If one plant is fed lemonade for one month and another is fed plain water, there will be no difference in growth between the two plants.

Alternative Hypothesis:

If one plant is fed lemonade for one month and another is fed plain water, the plant that is fed lemonade will grow more than the plant that is fed plain water

In hypothesis testing, we want to test is if HA is “likely” true. So, there are two possible outcomes:

  • Reject H0 and accept HA because of sufficient evidence in the sample in favor or HA;
  • Do not reject H0 because of insufficient evidence to support HA.

 Note:

 Failure to reject H0 does not mean the null hypothesis is true. There is no formal outcome that says “accept H0.” It only means that we do not have sufficient evidence to support HA.

Example:

In a jury trial the hypotheses are:

  • H0: defendant is innocent;
  • HA: defendant is guilty.

 H0 (innocent) is rejected if Ha (guilty) is supported by evidence beyond “reasonable doubt.” Failure to reject H0 (prove guilty) does not imply innocence, only that the evidence is insufficient to reject it.

Hypothesis Testing via CI:

Earlier we calculated a 95% confidence interval for the average number of exclusive relationships college students have been in to be (2.7, 3.7). Based on this confidence interval, do these data support hypothesis that college students on average have been in more than 3 exclusive relationship.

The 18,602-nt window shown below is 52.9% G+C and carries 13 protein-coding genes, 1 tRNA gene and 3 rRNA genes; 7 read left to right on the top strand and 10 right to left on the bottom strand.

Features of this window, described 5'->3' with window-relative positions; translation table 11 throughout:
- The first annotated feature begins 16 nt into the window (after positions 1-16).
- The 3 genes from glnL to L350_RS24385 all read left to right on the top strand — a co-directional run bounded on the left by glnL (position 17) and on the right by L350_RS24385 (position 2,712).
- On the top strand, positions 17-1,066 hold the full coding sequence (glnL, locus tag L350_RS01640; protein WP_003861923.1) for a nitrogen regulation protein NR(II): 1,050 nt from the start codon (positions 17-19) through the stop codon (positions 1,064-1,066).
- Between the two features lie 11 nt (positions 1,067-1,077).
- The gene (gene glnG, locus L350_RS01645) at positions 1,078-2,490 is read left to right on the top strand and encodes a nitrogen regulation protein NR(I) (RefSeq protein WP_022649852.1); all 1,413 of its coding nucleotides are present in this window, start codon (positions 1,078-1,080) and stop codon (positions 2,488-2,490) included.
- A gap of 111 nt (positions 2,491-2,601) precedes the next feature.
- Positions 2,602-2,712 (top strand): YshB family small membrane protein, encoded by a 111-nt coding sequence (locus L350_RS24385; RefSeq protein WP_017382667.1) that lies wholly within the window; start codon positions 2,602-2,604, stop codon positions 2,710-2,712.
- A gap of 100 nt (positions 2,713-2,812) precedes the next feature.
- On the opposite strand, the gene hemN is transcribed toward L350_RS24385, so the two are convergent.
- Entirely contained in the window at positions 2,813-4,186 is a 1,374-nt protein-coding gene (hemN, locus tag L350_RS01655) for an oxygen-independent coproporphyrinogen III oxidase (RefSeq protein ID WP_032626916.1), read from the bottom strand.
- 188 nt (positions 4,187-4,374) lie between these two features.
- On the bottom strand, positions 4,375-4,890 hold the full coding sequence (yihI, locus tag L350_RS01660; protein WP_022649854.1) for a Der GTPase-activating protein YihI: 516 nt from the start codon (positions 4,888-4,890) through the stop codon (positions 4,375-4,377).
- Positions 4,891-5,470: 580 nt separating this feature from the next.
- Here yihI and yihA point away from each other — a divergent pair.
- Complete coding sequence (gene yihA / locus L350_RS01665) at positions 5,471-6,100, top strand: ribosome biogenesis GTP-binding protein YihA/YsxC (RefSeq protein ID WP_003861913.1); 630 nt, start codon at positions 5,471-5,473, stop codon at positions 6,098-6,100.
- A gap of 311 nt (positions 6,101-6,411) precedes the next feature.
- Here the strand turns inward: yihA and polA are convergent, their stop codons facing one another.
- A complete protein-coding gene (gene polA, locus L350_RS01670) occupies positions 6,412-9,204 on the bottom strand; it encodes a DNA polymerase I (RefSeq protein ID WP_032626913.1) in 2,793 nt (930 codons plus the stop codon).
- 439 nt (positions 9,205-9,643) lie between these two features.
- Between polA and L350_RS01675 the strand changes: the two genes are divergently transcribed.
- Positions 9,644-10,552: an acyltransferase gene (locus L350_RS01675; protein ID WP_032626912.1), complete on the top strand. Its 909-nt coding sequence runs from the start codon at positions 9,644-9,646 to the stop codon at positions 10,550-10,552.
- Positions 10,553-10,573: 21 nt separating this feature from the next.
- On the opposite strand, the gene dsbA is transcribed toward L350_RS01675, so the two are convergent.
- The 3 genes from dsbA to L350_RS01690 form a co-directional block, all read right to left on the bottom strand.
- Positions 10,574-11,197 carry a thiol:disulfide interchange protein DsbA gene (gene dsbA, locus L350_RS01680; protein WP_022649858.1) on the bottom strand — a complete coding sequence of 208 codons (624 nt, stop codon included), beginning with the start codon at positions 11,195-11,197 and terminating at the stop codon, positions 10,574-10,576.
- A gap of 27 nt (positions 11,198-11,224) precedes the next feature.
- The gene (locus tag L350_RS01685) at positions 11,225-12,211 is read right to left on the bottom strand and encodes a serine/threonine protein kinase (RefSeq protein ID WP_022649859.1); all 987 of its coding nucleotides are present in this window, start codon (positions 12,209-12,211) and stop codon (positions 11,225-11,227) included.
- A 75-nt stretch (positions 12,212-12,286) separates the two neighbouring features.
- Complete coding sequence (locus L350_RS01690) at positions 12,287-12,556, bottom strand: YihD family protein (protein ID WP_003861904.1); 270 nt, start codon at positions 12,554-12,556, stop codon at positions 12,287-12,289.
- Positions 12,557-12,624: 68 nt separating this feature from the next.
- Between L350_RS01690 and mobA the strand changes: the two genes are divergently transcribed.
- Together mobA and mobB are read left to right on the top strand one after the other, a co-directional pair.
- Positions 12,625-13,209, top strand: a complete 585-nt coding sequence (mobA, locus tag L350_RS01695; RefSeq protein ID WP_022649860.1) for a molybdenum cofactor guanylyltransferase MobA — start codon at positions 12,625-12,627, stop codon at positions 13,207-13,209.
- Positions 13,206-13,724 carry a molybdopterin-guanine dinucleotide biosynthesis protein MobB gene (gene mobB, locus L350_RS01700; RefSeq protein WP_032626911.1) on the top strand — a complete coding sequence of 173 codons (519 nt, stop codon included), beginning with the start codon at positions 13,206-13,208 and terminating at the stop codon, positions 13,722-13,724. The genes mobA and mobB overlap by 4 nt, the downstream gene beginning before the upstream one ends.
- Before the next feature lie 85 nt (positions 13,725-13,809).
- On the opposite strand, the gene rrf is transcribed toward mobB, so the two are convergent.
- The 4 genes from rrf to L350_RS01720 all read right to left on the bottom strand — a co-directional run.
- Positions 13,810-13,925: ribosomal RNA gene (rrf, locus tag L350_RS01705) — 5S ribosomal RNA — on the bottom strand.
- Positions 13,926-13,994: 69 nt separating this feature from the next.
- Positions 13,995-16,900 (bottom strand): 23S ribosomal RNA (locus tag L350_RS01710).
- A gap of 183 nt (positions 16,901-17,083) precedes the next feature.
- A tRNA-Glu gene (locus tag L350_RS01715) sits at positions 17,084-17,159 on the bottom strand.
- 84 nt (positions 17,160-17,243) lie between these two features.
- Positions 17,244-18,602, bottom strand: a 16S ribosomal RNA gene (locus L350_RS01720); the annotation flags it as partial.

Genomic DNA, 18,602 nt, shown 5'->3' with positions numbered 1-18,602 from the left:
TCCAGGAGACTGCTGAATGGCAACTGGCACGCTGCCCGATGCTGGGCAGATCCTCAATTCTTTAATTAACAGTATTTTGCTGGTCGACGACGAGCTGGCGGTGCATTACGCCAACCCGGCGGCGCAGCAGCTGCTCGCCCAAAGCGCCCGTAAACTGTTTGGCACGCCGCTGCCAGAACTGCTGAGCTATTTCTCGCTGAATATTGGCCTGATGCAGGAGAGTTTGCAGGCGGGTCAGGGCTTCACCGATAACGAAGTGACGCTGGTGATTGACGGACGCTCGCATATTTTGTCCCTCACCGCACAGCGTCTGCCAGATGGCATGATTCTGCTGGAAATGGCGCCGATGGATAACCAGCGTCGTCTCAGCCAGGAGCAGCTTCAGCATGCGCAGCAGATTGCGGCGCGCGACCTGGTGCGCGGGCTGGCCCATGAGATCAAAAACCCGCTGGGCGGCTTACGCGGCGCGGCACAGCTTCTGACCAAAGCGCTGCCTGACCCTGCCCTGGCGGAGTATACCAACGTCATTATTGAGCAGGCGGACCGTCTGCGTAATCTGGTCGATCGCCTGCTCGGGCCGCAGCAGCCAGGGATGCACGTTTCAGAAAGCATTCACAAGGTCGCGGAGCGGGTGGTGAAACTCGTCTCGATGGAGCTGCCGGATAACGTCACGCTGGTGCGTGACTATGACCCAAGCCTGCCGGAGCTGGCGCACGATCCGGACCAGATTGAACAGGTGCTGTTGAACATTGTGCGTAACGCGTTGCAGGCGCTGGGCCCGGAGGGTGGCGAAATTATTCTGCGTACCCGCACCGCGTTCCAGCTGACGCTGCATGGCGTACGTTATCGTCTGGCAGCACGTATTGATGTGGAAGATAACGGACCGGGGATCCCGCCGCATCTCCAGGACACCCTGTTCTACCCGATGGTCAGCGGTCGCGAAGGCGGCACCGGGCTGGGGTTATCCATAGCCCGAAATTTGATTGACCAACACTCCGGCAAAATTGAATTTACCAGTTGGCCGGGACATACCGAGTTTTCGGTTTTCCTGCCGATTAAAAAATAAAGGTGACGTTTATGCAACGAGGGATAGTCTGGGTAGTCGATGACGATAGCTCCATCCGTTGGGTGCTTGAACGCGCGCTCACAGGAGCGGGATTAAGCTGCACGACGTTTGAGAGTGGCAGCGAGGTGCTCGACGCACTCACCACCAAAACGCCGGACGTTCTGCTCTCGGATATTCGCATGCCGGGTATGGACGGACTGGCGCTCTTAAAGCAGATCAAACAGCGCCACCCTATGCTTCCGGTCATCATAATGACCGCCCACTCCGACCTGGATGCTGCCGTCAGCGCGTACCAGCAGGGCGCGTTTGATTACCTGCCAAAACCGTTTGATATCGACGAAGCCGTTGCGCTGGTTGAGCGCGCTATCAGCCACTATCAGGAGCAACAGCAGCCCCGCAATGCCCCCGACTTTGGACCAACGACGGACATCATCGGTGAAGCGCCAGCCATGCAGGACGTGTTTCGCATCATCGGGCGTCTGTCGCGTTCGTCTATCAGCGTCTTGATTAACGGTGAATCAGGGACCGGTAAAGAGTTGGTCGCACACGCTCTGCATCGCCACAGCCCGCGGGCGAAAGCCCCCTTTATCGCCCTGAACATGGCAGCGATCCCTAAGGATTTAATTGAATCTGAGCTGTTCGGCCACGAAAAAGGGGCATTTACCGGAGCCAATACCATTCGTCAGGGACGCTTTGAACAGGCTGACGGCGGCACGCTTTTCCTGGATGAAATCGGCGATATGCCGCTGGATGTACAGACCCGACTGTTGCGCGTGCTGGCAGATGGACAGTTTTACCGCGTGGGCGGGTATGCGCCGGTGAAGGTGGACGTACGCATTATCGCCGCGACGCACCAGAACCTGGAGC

Then our NULL Hypothesis will be will like this:

H0: µ = 3 College students have been in 3 exclusive relationships, on average.

HA: µ > 3 College students have been in more than 3 exclusive relationships, on average.

 For this case, our intervals span from 2.7 to 3.7 and the null value µ=3 are actually included in the interval. And the interval says any value within this range could conceivably be the true population mean therefore we cannot reject the null hypothesis in favor of the alternative.

This is quick and dirty approach for hypothesis testing. However, it doesn’t tell us the likelihood of certain outcome under the null hypothesis. In the other words it does not tell us  the p value.